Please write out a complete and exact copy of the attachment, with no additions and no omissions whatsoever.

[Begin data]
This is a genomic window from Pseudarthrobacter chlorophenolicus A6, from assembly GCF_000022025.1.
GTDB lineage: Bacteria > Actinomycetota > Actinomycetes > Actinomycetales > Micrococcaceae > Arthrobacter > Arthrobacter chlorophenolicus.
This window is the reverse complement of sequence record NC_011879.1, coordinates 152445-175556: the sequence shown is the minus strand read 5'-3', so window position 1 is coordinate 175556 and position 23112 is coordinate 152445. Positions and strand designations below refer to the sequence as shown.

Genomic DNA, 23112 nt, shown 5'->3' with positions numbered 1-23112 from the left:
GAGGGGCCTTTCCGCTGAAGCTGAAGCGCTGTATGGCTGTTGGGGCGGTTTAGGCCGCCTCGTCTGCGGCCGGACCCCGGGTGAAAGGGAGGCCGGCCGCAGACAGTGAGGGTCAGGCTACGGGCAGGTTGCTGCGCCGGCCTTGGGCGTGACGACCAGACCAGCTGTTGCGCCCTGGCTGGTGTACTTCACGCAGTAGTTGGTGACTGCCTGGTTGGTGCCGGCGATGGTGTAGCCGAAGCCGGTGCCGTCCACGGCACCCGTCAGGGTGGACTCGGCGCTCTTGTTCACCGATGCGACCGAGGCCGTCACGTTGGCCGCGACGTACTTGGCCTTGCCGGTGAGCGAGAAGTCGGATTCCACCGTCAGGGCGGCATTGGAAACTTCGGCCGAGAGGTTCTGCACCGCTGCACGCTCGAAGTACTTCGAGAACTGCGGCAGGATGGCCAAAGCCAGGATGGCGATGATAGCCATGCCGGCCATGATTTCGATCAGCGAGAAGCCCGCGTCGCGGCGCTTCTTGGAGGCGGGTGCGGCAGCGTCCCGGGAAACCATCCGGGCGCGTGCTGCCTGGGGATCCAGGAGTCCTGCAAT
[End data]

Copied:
This is a genomic window from Pseudarthrobacter chlorophenolicus A6, from assembly GCF_000022025.1.
GTDB lineage: Bacteria > Actinomycetota > Actinomycetes > Actinomycetales > Micrococcaceae > Arthrobacter > Arthrobacter chlorophenolicus.
This window is the reverse complement of sequence record NC_011879.1, coordinates 152445-175556: the sequence shown is the minus strand read 5'-3', so window position 1 is coordinate 175556 and position 23112 is coordinate 152445. Positions and strand designations below refer to the sequence as shown.

Genomic DNA, 23112 nt, shown 5'->3' with positions numbered 1-23112 from the left:
GAGGGGCCTTTCCGCTGAAGCTGAAGCGCTGTATGGCTGTTGGGGCGGTTTAGGCCGCCTCGTCTGCGGCCGGACCCCGGGTGAAAGGGAGGCCGGCCGCAGACAGTGAGGGTCAGGCTACGGGCAGGTTGCTGCGCCGGCCTTGGGCGTGACGACCAGACCAGCTGTTGCGCCCTGGCTGGTGTACTTCACGCAGTAGTTGGTGACTGCCTGGTTGGTGCCGGCGATGGTGTAGCCGAAGCCGGTGCCGTCCACGGCACCCGTCAGGGTGGACTCGGCGCTCTTGTTCACCGATGCGACCGAGGCCGTCACGTTGGCCGCGACGTACTTGGCCTTGCCGGTGAGCGAGAAGTCGGATTCCACCGTCAGGGCGGCATTGGAAACTTCGGCCGAGAGGTTCTGCACCGCTGCACGCTCGAAGTACTTCGAGAACTGCGGCAGGATGGCCAAAGCCAGGATGGCGATGATAGCCATGCCGGCCATGATTTCGATCAGCGAGAAGCCCGCGTCGCGGCGCTTCTTGGAGGCGGGTGCGGCAGCGTCCCGGGAAACCATCCGGGCGCGTGCTGCCTGGGGATCCAGGAGTCCTGCAAT